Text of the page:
DR. Know

Ah genetics. There was a time — quite recently in fact — when I thought that the study of the infinite dimensions, which compose our universe, was my ultimate calling. However, my obsession over the very large was a lonely and ultimately hollow pursuit, which blinded me to what I really needed to feel whole: a companion.

My efforts to turn Edna into an equal terrified you live-birthing ground-apes to the point that she was killed by, um, mysterious circumstances. Now, without the possibility of finding an intellectual kindred spirit on this insignificant speck of a planet, I have been forced to turn to cloning, a science which has, comically, eluded even your cleverest science types.

Several years ago members of your species paraded around a cloned sheep, declaring that you had successfully unlocked the secrets of the genetic code.

Unfortunately for your gargantuan egos, Dolly, the sheep you cruelly dragged into this world, lived for only a scant few years before keeling over and yielding to your genetic quackery. Experts postulated and pontificated on the reason for her early demise, eventually settling on the explanation that Dolly might have been born with a physical age equal to the chronological age of the sheep who donated the original genetic material.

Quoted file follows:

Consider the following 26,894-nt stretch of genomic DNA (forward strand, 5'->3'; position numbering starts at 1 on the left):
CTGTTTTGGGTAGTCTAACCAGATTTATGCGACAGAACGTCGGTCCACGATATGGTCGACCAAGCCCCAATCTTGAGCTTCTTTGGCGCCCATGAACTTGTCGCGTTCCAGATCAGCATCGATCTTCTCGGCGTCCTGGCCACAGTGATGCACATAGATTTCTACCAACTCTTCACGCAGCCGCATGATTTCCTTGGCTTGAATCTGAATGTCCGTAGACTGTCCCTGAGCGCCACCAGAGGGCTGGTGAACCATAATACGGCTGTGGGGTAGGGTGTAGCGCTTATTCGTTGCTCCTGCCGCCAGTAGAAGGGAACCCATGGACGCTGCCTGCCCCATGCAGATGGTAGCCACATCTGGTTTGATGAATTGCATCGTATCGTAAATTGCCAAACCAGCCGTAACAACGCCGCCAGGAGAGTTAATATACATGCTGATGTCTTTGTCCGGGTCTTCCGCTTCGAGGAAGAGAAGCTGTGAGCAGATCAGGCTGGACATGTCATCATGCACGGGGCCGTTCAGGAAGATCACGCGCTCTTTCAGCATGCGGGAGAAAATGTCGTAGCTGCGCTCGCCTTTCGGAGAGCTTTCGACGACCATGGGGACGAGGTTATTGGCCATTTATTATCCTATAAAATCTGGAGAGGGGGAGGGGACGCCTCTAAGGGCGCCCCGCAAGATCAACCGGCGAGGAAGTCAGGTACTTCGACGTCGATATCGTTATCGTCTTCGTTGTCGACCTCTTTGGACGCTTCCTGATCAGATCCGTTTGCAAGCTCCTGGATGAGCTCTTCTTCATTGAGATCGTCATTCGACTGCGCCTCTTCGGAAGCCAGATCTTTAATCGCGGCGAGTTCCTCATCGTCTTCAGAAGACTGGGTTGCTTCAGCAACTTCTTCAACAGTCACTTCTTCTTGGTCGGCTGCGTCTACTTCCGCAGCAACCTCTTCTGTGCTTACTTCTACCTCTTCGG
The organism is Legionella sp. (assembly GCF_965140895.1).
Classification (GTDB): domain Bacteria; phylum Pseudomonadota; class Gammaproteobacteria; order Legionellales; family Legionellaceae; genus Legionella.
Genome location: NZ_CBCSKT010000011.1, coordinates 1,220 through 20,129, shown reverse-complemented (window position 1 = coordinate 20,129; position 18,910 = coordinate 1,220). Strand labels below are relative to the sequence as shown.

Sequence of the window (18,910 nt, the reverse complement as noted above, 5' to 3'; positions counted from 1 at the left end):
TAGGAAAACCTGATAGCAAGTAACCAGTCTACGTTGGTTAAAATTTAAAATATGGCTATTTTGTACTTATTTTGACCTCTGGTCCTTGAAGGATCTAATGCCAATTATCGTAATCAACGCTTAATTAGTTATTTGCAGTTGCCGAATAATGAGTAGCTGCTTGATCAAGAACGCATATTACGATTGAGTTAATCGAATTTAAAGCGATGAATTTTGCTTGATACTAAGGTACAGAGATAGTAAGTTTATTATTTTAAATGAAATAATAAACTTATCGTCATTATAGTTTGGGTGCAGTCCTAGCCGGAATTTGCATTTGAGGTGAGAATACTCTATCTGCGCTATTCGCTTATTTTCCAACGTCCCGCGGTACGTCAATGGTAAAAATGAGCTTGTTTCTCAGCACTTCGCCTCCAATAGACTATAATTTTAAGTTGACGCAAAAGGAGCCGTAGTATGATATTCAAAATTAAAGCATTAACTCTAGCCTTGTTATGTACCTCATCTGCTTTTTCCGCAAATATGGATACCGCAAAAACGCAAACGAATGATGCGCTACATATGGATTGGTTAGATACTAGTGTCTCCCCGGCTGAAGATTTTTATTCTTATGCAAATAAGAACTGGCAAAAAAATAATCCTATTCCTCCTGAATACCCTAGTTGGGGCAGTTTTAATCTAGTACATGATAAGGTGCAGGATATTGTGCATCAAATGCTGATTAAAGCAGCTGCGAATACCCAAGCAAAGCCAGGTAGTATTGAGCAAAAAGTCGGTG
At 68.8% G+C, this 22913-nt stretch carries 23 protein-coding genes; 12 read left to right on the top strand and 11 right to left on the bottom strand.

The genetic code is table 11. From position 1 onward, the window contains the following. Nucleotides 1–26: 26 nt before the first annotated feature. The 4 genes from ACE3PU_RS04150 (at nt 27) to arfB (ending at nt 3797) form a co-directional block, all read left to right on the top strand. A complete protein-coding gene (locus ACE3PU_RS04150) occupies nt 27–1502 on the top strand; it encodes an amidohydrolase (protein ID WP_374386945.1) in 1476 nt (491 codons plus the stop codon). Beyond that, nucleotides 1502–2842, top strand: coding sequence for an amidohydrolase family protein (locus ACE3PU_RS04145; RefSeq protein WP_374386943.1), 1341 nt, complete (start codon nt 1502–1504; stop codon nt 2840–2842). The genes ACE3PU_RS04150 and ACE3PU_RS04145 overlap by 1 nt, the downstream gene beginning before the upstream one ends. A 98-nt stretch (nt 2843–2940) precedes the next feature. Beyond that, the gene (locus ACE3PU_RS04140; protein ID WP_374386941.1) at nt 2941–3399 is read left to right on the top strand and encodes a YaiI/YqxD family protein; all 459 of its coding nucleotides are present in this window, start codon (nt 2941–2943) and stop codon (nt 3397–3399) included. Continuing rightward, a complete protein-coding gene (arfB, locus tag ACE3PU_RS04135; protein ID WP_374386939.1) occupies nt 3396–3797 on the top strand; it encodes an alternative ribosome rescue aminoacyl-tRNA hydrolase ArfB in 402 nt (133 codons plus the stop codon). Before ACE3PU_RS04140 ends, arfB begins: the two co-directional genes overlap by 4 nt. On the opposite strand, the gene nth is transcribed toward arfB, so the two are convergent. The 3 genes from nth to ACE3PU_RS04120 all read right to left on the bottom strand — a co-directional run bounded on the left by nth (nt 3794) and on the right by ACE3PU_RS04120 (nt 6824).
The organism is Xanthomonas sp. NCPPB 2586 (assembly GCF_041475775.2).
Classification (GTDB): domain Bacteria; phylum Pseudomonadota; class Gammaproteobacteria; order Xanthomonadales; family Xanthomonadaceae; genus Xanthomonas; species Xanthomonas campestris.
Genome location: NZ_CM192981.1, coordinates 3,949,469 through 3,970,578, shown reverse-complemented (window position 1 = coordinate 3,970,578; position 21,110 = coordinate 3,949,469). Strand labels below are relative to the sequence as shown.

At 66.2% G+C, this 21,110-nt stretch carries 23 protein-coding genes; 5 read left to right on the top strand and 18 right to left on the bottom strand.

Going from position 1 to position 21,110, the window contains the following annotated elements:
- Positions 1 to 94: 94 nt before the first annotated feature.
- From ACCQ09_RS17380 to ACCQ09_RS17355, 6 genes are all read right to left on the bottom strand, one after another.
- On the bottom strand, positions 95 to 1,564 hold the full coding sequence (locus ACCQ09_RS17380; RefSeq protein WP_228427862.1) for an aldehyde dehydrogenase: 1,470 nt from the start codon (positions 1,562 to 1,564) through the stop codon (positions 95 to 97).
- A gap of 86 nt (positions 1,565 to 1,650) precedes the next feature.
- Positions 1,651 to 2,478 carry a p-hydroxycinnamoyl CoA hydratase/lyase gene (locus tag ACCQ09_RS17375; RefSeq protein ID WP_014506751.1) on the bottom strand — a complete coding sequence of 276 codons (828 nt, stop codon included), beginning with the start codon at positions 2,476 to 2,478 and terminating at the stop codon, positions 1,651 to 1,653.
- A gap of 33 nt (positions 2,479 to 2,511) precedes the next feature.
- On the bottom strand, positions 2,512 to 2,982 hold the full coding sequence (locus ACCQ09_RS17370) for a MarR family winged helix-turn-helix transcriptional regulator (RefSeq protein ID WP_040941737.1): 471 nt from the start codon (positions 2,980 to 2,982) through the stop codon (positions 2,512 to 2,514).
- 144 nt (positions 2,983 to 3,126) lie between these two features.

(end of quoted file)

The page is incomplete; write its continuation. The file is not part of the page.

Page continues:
Foolish humans, always meddling with things you can’t possibly understand . . .

Not satisfied with ineptly resurrecting one animal and damning it to an unnaturally short life, your scientific butchers attempted to bring an extinct mountain goat back from the dead, only to have it put out to the great pasture in the sky almost immediately after it was born.
What was the explanation given by the scienticians for the death of the goat? None was really offered, only a slight acknowledgement that something might have been wrong with the DNA used for the cloning.

Really, the word “something” should hint to your species that, perhaps, you lack the genetic gifts to truly master the delicate art of cloning, and maybe, just maybe, you should leave it to your evolutionary superiors.

I would be remiss if I didn’t acknowledge that you bumbling baboons are not completely clueless in the field of cloning. You have had lots of success with simple creatures, such as bacteria and rodents. However, from where I sit, you are about as close to cloning a human — let alone an owl — as your pathetic Nobel Committee is to recognizing my genius.

But, as I did with the complexities of the perpendicular dimensions, I will try to simplify the process of cloning as much as I can, and who knows. Maybe you’ll eventually stumble upon the ability to replicate yourselves. And hoo hoo, won’t that be fun, having more of you around?
But I grow weary of talking to you obscene looking things. External ears? Honestly, who thought that was a good idea? Next week, if I can stomach it, we can talk a little about the process of extracting, purifying and amplifying DNA. Until then, I will have to meditate to rid my brain of your terrifyingly blank stares.